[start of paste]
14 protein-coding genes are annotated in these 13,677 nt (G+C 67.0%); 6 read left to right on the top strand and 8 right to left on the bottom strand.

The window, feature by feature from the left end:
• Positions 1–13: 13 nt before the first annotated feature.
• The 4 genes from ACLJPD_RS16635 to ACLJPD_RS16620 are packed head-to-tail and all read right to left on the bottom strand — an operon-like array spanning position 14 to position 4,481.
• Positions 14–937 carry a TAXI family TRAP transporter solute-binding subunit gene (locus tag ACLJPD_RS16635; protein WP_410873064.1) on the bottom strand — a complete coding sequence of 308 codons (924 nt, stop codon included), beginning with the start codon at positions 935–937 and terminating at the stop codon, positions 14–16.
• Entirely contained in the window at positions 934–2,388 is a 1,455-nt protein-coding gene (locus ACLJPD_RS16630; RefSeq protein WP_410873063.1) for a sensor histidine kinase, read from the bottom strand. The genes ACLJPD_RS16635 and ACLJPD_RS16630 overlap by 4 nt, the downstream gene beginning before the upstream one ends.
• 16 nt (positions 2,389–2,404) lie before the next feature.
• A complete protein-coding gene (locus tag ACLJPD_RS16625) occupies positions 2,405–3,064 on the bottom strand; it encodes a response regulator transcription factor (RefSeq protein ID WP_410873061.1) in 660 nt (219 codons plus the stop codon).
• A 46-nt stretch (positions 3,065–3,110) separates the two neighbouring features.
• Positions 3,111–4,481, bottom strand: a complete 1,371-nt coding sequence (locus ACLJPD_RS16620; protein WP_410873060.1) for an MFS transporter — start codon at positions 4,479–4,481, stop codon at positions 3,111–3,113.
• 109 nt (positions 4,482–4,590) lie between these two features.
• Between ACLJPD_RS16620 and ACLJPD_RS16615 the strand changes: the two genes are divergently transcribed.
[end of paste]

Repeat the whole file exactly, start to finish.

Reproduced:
14 protein-coding genes are annotated in these 13,677 nt (G+C 67.0%); 6 read left to right on the top strand and 8 right to left on the bottom strand.

The window, feature by feature from the left end:
• Positions 1–13: 13 nt before the first annotated feature.
• The 4 genes from ACLJPD_RS16635 to ACLJPD_RS16620 are packed head-to-tail and all read right to left on the bottom strand — an operon-like array spanning position 14 to position 4,481.
• Positions 14–937 carry a TAXI family TRAP transporter solute-binding subunit gene (locus tag ACLJPD_RS16635; protein WP_410873064.1) on the bottom strand — a complete coding sequence of 308 codons (924 nt, stop codon included), beginning with the start codon at positions 935–937 and terminating at the stop codon, positions 14–16.
• Entirely contained in the window at positions 934–2,388 is a 1,455-nt protein-coding gene (locus ACLJPD_RS16630; RefSeq protein WP_410873063.1) for a sensor histidine kinase, read from the bottom strand. The genes ACLJPD_RS16635 and ACLJPD_RS16630 overlap by 4 nt, the downstream gene beginning before the upstream one ends.
• 16 nt (positions 2,389–2,404) lie before the next feature.
• A complete protein-coding gene (locus tag ACLJPD_RS16625) occupies positions 2,405–3,064 on the bottom strand; it encodes a response regulator transcription factor (RefSeq protein ID WP_410873061.1) in 660 nt (219 codons plus the stop codon).
• A 46-nt stretch (positions 3,065–3,110) separates the two neighbouring features.
• Positions 3,111–4,481, bottom strand: a complete 1,371-nt coding sequence (locus ACLJPD_RS16620; protein WP_410873060.1) for an MFS transporter — start codon at positions 4,479–4,481, stop codon at positions 3,111–3,113.
• 109 nt (positions 4,482–4,590) lie between these two features.
• Between ACLJPD_RS16620 and ACLJPD_RS16615 the strand changes: the two genes are divergently transcribed.